United States withdrawal from Paris climate accord will have sweeping impacts, experts suggest

Gwen Vasquez
June 5, 2017

This photo dated Thursday, June 1, 2017 shows the City Hall of Paris, France, illuminated in green following the announcement by US President Donald Trump that the United States will withdraw from the 2015 Paris accord and try to negotiate a new global deal on climate change.

Mike Foley, Cuyahoga County Director of Sustainability, called Trump's decision "destructive and risky".

"I was elected to represent the citizens of Pittsburgh, not Paris", the President said.

According to a recent Climate Action Tracker report, the US would have likely failed to meet its Paris commitments "by a wide margin", assuming the Trump administration's climate policies were fully implemented.

"We are grateful to Bloomberg Philanthropies for this generous contribution", UNFCCC Executive Secretary Patricia Espinosa said in a news release about the funding pledge. The U.S. was supposed to provide an additional $2 billion, but President Trump has balked at that idea, and his proposed budget includes cuts to worldwide climate programs.

Brussels and Beijing believe in "the full implementation, without nuances, of the Paris climate agreement", Juncker said, and underlined that there can be "no backsliding".

More news: ShopRite extends LPGA Atlantic City event through 2023

At their short summit, the European Union and China - two of the world's major polluters - are set to reaffirm their stance on global warming.

U.S. President Donald Trump's pullout from the Paris climate agreement will make it harder for the least developed nations to adhere to their commitments but they are determined to meet their goals under the deal.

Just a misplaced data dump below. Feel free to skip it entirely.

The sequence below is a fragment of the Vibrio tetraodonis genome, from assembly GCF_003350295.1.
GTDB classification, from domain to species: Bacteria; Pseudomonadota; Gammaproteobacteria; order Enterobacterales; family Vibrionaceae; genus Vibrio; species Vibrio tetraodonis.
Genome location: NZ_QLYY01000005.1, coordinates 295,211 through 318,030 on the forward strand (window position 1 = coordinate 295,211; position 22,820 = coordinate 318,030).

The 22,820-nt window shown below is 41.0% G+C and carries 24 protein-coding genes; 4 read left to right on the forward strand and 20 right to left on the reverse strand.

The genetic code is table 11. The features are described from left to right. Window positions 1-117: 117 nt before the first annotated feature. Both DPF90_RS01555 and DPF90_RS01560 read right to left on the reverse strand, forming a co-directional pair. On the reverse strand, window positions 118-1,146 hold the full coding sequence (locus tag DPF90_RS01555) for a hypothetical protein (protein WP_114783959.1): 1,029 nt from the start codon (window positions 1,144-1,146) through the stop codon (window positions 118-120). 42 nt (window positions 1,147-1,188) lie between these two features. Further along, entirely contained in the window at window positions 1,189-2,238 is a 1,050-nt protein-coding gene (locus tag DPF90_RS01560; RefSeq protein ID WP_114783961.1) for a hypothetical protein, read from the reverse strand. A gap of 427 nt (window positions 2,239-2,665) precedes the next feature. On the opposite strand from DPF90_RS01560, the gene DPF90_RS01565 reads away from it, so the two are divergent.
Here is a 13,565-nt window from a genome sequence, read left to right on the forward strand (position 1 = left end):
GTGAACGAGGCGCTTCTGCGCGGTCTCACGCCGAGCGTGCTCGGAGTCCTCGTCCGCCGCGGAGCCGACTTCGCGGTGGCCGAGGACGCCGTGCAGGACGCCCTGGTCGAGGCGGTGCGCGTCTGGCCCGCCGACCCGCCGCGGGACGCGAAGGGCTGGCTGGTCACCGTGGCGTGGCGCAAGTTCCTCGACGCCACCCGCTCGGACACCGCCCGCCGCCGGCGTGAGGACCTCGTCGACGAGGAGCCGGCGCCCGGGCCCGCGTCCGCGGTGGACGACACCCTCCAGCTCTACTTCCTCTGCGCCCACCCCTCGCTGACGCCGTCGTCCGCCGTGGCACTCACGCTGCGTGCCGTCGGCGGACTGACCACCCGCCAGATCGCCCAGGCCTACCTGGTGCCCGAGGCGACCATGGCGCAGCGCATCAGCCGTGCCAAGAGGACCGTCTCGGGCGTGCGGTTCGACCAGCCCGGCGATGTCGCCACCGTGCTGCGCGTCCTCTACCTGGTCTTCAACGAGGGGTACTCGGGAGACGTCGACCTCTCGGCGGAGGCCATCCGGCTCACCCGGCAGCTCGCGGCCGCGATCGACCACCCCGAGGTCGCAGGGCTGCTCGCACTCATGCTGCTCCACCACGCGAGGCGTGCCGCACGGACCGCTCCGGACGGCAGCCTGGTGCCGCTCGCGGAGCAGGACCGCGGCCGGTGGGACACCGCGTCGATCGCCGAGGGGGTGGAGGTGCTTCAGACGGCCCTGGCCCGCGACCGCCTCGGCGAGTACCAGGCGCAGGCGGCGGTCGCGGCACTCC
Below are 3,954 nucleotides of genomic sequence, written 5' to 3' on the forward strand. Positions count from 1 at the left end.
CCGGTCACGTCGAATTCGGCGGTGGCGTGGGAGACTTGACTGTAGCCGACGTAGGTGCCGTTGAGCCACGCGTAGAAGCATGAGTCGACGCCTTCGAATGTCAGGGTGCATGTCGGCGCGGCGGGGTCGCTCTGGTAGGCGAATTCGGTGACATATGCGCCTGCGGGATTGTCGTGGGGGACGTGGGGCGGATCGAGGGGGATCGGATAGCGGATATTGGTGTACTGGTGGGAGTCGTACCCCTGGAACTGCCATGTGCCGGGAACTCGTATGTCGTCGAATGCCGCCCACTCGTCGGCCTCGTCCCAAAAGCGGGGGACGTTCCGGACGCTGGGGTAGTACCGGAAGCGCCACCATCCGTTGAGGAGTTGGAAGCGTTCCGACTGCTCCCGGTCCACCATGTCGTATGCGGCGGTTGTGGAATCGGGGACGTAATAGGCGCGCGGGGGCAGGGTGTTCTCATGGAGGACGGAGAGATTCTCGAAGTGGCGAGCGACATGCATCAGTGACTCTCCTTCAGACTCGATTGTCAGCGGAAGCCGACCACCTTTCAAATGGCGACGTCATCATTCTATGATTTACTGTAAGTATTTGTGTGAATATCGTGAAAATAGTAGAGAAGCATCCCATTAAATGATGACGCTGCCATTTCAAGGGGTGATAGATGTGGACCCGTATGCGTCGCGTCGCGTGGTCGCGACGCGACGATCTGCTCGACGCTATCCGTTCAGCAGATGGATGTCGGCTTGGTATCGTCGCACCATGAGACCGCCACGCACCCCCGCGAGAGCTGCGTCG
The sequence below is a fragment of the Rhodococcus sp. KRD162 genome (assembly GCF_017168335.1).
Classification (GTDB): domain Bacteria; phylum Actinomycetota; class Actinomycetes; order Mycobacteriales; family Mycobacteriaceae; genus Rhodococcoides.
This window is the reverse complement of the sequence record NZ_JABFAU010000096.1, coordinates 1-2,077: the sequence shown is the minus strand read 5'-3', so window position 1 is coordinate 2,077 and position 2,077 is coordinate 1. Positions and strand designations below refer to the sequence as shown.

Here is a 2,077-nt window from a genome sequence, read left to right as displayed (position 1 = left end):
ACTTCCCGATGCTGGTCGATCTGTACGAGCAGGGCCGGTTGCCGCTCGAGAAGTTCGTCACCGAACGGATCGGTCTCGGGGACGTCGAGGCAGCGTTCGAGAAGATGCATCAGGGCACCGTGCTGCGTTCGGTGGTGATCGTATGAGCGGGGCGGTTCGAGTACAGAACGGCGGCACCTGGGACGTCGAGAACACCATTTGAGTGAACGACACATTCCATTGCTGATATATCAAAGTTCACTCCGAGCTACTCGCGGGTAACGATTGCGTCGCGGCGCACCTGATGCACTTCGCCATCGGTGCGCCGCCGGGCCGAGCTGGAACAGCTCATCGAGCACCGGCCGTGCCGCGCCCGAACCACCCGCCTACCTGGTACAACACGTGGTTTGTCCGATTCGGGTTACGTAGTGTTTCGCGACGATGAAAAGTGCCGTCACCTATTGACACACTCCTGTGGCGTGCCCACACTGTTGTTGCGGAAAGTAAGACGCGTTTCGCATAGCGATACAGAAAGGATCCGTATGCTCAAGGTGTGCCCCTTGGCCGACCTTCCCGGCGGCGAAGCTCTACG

Other world leaders have reacted with anger and defiance after President Trump announced that the United States, the world's second biggest carbon emitter, was quitting the 2015 Paris climate agreement. "Even if there is a 50 percent chance that climate change and global warming is man-made, we must act to reduce risk", he wrote on Facebook, adding that Trump's decision will not change Israel's plans for reducing the use of fossil fuel.

Russian President Vladimir Putin said he would not judge Mr Trump for quitting the pact, but said he thought Washington could have stayed in the agreement. In MIT News's write up of the study, Monier was quoted as saying, "The Paris agreement is certainly a step in the right direction, but it is only a step".

Hua added that the Chinese government attaches great importance to the climate change issue and is committed to pursuing innovative, coordinated, green, open and shared development. Heads of business and capital have already stated their dissatisfaction with Trump's decision.

Other prominent nations, including Russia, India and Mexico also quickly signaled their commitment to the accord, although a Kremlin aide said it would not be viable without USA participation.

Other reports by LeisureTravelAid

Discuss This Article